United Conservative Party (UCP) leadership contender Danielle Smith’s proposed sovereignty act is an unconstitutional delusion that will lead the United Conservative Party and Alberta down a dangerous path.
Even its most ardent supporters admit that the Sovereignty Act is unconstitutional. In fact, supporters are so brazen about its unconstitutionality that they say that’s “exactly the point.” In other words, the entire point of this legislation is failure.
In practice, that means that there are two paths forward for the Sovereignty Act, but both will reveal that it is a delusion: It will accomplish nothing.
The first path is that the Act will pass but it simply won’t be used because its authors know that it is unconstitutional. It will accomplish nothing because it is designed to accomplish nothing.
The second path is that any action under the Act will immediately be sent to the courts, where, as its authors already admit, it will lose. Result? It will accomplish nothing.
Well, not nothing, exactly.
It won’t accomplish any of its aims, but it will undermine the Alberta government and the Alberta economy. In the same way that the rise and spectre of separatism (it is not lost on me that Quebec separatists also clung to the word “sovereignty”) in Quebec drove investment and head offices out of Montreal, so the blatant introduction of unconstitutional, quasi-separatist
legislation in Alberta will drive investment and head offices out of Calgary (and Edmonton). This Sovereignty Act is a blatant attempt to undermine the rule of law. How could such an intentional disruption of our most basic institution – the rule of law – not have serious economic repercussions?
The tragedy is that this unnecessary disruption would come at a time when Alberta’s economic recovery from low energy prices and the COVID pandemic is starting to take hold. Alberta is on a solid path to economic recovery and renewed fiscal health with the best growth prospects in Canada.
I understand that for many, the Sovereignty Act may seem like a way to channel Alberta’s legitimate frustrations with Ottawa. Indeed, the arguments advanced by Ms. Smith are tantalizingly seductive. Many members of our party believe this is the last, best path to confronting our national government and settling our grievances.
But here’s the thing: It just isn’t.
To repeat: It can’t work because it was designed not to work.
This means that if the Alberta Legislature were to pass such legislation it can only make the situation worse. Supporters and opponents of the law will quickly see it for the delusion that it is. This will only serve to increase the level of frustration and anger.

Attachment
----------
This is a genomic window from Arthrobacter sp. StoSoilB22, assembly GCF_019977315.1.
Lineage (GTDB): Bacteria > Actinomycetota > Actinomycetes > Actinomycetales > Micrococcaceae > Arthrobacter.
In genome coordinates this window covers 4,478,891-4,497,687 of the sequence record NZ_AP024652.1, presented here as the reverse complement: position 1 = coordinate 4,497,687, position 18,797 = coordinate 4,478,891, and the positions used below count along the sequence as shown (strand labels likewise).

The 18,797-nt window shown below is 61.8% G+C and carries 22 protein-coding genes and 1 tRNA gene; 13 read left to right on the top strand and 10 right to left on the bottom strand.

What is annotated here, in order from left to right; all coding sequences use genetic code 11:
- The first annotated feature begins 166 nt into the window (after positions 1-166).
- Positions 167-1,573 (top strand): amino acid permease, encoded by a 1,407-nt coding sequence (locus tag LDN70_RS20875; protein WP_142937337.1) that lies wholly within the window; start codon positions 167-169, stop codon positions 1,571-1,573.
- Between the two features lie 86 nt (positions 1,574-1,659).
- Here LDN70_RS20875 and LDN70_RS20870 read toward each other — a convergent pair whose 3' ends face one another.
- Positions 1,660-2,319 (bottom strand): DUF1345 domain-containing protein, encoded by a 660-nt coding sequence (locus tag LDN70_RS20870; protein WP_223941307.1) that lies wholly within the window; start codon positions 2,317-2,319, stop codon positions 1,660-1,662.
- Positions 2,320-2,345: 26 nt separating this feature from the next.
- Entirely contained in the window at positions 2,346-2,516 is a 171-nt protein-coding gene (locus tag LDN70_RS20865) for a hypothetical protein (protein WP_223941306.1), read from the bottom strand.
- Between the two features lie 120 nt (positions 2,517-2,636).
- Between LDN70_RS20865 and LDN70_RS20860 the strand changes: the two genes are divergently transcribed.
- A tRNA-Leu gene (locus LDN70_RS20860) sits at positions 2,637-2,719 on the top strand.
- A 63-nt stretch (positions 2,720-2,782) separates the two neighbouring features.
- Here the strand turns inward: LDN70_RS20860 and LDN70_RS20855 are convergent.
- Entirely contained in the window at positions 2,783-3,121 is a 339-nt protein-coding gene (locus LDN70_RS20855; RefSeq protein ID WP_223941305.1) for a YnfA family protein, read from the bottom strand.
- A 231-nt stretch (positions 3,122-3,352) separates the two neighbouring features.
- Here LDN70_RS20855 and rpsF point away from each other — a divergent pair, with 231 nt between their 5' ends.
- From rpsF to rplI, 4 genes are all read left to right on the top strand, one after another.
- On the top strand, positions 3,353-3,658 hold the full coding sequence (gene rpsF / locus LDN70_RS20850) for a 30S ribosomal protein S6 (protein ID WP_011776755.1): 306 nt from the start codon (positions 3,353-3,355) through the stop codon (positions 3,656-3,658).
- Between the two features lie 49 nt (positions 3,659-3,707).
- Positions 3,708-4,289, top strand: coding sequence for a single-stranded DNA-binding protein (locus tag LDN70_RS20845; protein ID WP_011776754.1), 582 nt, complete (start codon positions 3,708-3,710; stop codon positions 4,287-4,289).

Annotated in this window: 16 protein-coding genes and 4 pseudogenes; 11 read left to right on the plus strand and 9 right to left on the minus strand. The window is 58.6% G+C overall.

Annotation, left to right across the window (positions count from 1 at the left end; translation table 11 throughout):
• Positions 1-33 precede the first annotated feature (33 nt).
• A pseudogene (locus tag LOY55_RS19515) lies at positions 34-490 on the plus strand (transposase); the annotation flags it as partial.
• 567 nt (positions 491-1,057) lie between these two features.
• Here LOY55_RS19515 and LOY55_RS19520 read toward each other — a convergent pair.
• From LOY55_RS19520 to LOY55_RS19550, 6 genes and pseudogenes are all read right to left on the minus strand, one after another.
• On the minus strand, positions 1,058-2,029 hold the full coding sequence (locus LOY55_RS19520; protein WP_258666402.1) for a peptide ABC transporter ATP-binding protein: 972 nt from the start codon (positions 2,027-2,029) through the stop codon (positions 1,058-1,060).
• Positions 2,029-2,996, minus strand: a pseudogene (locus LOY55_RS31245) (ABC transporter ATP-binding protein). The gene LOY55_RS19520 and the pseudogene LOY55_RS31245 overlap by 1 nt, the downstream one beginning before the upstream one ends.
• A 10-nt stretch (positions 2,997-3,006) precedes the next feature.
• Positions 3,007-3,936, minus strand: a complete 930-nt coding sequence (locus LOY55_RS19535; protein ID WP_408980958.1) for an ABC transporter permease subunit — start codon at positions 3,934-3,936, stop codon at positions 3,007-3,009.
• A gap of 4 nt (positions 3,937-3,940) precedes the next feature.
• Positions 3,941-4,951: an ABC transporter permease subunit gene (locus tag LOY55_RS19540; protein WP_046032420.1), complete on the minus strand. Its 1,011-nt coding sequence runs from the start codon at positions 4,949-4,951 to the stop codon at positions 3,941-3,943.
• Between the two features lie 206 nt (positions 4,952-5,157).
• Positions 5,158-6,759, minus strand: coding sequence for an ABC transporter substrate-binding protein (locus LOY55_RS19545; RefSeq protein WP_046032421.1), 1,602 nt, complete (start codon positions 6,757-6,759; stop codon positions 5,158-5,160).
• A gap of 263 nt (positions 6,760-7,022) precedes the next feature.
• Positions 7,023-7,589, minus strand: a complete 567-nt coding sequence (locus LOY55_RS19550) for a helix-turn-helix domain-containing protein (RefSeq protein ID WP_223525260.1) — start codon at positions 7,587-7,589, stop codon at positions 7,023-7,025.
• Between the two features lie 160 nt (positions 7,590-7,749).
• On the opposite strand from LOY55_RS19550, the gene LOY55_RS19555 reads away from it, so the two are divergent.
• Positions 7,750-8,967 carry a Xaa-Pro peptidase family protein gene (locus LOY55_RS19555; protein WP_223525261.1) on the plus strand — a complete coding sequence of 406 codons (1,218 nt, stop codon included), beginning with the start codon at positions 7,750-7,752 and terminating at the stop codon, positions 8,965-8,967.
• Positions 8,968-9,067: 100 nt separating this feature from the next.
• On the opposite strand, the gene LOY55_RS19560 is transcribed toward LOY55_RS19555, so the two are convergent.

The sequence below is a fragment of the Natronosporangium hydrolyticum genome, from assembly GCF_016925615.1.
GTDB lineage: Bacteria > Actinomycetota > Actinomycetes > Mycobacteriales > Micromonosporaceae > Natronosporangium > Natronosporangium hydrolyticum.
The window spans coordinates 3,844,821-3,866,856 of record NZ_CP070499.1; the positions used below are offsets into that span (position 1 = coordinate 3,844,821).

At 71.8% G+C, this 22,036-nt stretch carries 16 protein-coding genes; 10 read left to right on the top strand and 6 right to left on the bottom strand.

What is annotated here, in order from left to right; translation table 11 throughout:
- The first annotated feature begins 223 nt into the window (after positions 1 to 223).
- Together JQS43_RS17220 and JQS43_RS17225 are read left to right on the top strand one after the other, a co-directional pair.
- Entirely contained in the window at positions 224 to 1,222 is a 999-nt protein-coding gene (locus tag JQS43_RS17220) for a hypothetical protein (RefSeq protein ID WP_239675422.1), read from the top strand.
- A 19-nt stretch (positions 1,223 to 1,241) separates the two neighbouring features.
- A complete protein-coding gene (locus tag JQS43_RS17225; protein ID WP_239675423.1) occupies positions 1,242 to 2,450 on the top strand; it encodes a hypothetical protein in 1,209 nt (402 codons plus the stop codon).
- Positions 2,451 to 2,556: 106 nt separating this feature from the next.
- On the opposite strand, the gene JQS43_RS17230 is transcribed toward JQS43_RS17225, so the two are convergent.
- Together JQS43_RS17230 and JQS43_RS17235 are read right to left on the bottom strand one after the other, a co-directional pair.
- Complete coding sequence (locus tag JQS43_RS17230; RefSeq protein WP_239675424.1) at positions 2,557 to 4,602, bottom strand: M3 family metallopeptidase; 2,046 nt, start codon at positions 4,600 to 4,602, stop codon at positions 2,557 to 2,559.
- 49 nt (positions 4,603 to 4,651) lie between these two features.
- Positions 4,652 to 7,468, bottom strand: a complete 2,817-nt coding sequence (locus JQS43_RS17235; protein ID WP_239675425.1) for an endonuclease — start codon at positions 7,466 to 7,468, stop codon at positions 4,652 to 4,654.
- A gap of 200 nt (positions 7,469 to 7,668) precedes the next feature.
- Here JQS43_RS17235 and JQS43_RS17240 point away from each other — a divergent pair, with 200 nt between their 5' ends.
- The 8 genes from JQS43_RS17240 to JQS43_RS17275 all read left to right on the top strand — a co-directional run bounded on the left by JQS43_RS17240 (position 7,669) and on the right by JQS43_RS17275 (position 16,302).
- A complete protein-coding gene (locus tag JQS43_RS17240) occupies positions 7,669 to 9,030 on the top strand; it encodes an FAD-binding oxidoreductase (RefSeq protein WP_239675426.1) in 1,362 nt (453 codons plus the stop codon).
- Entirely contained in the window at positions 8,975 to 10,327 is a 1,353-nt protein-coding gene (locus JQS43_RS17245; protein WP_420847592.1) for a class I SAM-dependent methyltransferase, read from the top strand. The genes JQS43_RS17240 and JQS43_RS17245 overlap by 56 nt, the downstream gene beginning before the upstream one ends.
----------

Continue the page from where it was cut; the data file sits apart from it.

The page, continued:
And that anger will have three outcomes. First, it will be the end of Danielle Smith’s leadership. At some point, the caucus and the membership of our party will see the Sovereignty Act for what it is and realize the delusion they have been sold. This could happen before the Act’s passage or after it. But it will happen.
Second, its failure will inflame the fires of separatism – an even more destructive view than that peddled by supporters of the Sovereignty Act. The proponents of the Sovereignty Act today say that, if it fails today, the next step is separation tomorrow. Actually, according to the crafters of the Act, this is the plan. The final chapter of the plan says that failure of the Sovereignty Act should lead to “National Independence” and the creation of “The Republic of Alberta.” It’s right here in black and white.
Danielle Smith knows all this. After all, the Chairman of her campaign wrote it.
But the third thing that will happen is that, when the Act throws our party, and our province, into legal and economic turmoil, the people of Alberta will say “enough.” At that point, a highly motivated Rachel Notley and her destructive NDP will coast to an easy victory.
And if you think our chances of making progress with Ottawa are slim now… Under the NDP they will be non-existent. Will the NDP join with Saskatchewan and Ontario – two provinces that have stood steadfastly with Alberta to fight unconstitutional federal intrusion? Or will it stand with
their NDP cousins in British Columbia who have been tepid in their support of challenging federal laws?
To ask the question is to answer it.
During the UCP leadership debate in Medicine Hat, I argued that “a Danielle Smith victory today means a Rachel Notley victory tomorrow.” I know that Alberta must fight back against a Federal government that is seriously out of touch with our province – and not just with Western Canadians. However, it will not profit Albertans to take huge legal and economic risks in
a hot-headed way.
I urge Albertans to consider supporting a leadership candidate who can and will call out and stop the Sovereignty Act delusion. What Alberta needs is careful, considered, and balanced policies that I am laying out in my campaign for the leadership. This is what will win the day not just for the UCP but for all Albertans.